The present generation has been born into a throwaway society of consumers
in which both goods and young people are increasingly objectified and disposable.
The speed-up society
In late modernity, we assist to the acceleration of just about everything (Gleick: 2000) and the concepts of immediacy (Tomlinson: 2007), Global village (McLuhan & Powers: 1989) and speed-up society become very popular (e.g Crary: 2013, Schulte: 2014, Colvile: 2016).
According to Rosa (2013) acceleration of everyday life means acting at a faster pace during the day, getting rid of pauses between actions, and experiencing an increase of multitasking and time pressure associated with the speeding up of the pace of life.
The speed-up society is the result of what Harvey calls time-space compression (1990), which is the intensification of events per unit of time and per unit of space.
Just before the stock market crash of 1929, J. George Frederick, editor of Advertising and Selling, proposed the ‘progressive obsolescence principle’ according to which people are encouraged to replace products that had not worn out. According to Frederick, people should be ‘buying for up-to-dateness, efficiency and style … rather than simply for the last ounce of use’ (Slade: 2006, p. 58). In her popular book Selling Mrs Consumer, his wife, Christine, was promoting stylistic obsolescence and this way of thinking was soon applied to the economy as a whole.
In 1928 investment banker Paul Mazur noted how ‘if what had filled the consumer market yesterday could only be made obsolete today … that whole market would be again available tomorrow’ (Slade: 2006, p. 60) and by the early 1930s designers Roy Sheldon and Egmont Arens were promoting ‘obsoletism’ as a ‘device for stimulating consumption’ (Slade: 2006, p. 66).
The first time that the expression ‘planned obsolescence’ appeared was in a pamphlet by Bernard London in 1932 entitled Ending the Depression through Planned Obsolescence. London proposed government-imposed maximum product life-spans in times of widespread unemployment, at which point ‘people would turn in their used and obsolete goods to certain government agencies’ (Slade: 2006, p. 75).
If it is true that ‘a disposable society is only fit for disposable people’ (McGill: 2012) it is also true that a throwaway society needs a throwaway knowledge.
In his book The Postmodern Condition: A Report on Knowledge (1979) François Lyotard writes ‘that the status of knowledge is altered as societies enter what is known as the post industrial age and cultures enter what is known as the postmodern age’ (p. 3).
knowledge transmutes into information and becomes the main tool of the ‘information economy’ (Barnett: 1997, p. 92) and its use value is less important than its exchange value.
In this context, knowledge is subject, as any ordinary product, to commodification, and in a society where production and consumption accelerate, knowledge, as a tool of production and as a product in itself, is also subject to acceleration.
Knowledge is now produced in order to be sold, and it is sold with the techniques of any other product. In relation to knowledge understood as a tool of production, each variation in the production requires new knowledge and each obsolescence requires that that knowledge becomes irrelevant and is replaced.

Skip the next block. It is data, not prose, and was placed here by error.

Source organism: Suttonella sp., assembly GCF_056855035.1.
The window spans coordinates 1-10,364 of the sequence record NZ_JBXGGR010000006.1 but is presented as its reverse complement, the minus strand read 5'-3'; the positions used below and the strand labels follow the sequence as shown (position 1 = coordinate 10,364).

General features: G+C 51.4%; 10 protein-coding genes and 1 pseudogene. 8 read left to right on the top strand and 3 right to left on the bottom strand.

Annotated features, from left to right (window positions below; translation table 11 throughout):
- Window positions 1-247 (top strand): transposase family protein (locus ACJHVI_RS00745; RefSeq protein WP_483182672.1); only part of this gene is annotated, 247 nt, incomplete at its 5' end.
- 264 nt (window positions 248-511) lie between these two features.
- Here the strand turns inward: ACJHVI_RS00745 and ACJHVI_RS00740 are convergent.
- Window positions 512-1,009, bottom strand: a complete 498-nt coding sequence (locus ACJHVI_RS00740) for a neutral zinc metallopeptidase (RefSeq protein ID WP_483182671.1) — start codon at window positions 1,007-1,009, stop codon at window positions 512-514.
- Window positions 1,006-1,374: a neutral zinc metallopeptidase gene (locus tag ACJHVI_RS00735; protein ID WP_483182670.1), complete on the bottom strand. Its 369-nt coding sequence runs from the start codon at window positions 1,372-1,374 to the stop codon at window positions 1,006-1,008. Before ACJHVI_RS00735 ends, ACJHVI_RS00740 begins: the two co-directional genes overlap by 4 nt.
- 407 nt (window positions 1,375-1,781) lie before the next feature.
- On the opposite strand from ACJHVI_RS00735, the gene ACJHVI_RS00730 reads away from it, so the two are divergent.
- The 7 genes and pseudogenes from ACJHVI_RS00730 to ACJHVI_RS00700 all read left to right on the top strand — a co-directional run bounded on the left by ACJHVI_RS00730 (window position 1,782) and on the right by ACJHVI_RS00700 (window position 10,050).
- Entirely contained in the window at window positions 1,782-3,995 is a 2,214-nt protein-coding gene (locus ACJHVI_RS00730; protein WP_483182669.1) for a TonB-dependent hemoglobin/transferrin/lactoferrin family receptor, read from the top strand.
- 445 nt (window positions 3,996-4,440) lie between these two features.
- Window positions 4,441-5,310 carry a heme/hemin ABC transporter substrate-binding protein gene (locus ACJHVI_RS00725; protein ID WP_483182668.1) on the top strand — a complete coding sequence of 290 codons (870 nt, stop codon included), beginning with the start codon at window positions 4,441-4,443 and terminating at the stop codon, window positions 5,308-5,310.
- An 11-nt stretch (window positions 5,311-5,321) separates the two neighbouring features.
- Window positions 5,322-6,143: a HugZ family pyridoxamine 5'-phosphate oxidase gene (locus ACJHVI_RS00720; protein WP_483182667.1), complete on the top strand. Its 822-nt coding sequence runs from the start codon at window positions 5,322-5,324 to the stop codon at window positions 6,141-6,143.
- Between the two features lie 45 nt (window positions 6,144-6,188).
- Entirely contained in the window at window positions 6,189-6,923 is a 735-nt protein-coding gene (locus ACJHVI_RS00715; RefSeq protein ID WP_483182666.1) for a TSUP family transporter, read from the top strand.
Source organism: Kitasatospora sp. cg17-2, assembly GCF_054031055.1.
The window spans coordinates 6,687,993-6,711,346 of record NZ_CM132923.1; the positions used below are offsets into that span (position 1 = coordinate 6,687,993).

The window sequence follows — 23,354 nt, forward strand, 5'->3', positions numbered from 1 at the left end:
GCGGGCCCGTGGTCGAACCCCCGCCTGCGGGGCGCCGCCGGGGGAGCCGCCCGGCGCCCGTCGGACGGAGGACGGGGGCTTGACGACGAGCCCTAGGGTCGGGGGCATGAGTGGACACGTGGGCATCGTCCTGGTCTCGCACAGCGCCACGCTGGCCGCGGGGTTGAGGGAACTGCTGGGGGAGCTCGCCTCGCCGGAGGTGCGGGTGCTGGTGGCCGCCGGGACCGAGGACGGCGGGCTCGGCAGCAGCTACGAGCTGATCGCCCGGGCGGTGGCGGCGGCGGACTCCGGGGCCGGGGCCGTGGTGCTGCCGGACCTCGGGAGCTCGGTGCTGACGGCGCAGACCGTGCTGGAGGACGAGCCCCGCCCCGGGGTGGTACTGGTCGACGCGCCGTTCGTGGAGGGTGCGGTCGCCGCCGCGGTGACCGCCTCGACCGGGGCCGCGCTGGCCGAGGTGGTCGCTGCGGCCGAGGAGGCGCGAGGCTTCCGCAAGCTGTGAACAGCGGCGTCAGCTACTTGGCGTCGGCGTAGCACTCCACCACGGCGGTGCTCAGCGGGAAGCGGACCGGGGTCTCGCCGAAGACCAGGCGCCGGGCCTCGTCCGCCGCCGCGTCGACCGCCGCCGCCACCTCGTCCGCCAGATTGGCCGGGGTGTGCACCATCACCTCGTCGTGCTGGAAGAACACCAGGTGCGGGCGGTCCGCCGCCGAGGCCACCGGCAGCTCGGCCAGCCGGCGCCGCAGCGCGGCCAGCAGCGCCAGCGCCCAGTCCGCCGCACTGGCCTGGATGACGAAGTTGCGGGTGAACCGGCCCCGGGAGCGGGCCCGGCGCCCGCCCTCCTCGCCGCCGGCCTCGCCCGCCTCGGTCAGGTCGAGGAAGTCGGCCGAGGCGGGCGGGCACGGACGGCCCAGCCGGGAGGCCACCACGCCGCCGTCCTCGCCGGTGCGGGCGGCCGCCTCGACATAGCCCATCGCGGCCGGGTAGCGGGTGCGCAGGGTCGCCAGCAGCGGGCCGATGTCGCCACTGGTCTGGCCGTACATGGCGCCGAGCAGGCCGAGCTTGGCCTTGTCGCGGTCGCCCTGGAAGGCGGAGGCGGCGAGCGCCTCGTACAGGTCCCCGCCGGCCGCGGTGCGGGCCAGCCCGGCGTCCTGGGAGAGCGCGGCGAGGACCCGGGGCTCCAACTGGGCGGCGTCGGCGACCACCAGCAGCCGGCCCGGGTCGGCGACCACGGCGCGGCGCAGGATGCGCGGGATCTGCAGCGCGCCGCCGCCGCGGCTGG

According to Hassan (2009, p. 120) the forms of knowledge change: ‘Humanities give way to science; small-scale forms of knowledge production give way to large-scale forms; knowledge for its own sake gives way to applied knowledge; pure inquiry gives way to problem-solving in situ; prepositional knowledge gives way to or at least is supplanted by experiential knowing, and ways of knowing give way to sheer information’.
As a product in itself, knowledge requires to be produced and consumed at the speed that favours maximum production and consumption of other products and of knowledge itself.
Creators and users of knowledge are required to use any content of knowledge as long as it is consistent with maximum profit and to replace it when profit drops.
To the extent that man is a knowledgeable animal, having a throwaway knowledge is a bit like being a throwaway human being.
Barnett, R. (1997). Higher education: a critical business. Buckingham: The Society For Research Into Higher Education.
Colvile, R (2016) The Great Acceleration: How the World Is Getting Faster, Faster. New York: Bloomsbury.
Crary, J. (2013). 24/7 : Late capitalism and the ends of sleep. New York: Verso.
Gleick, J. (2000). Faster. Abacus.
Harvey, D. (1990) The Condition of Postmodernity: An Enquiry into the Origins of Cultural Change. Cambridge, MA: Blackwell.
Hassan, R. (2009). Empires of Speed: Time and the Acceleration of Politics and Society. Leiden: Brill.
Jean-Francois Lyotard (1991). The postmodern condition: a report on knowledge. Manchester: Manchester University Press.
Mcgill, B. (2012). Voice of reason: speaking to the great and good spirit of revolution of mind. Sarasota, Fl: Paper Lyon.
Mcluhan, M. and Powers, B.R. (1989). The global village: transformations in world life and media in the 21st century. New York: Oxford University Press.
Rosa, H. (2013) Social Acceleration: A New Theory of Modernity, New York: Columbia University Press.
Schulte, B (2014) Overwhelmed: Work, Love and Play When No-One Has the Time. New York: Sarah Crichton Books.
Slade, G. (2007). Made to break: technology and obsolescence in America. Cambridge: Harvard University Press.
Tomlinson, J. (2007). The culture of speed: the coming of immediacy. London: Sage.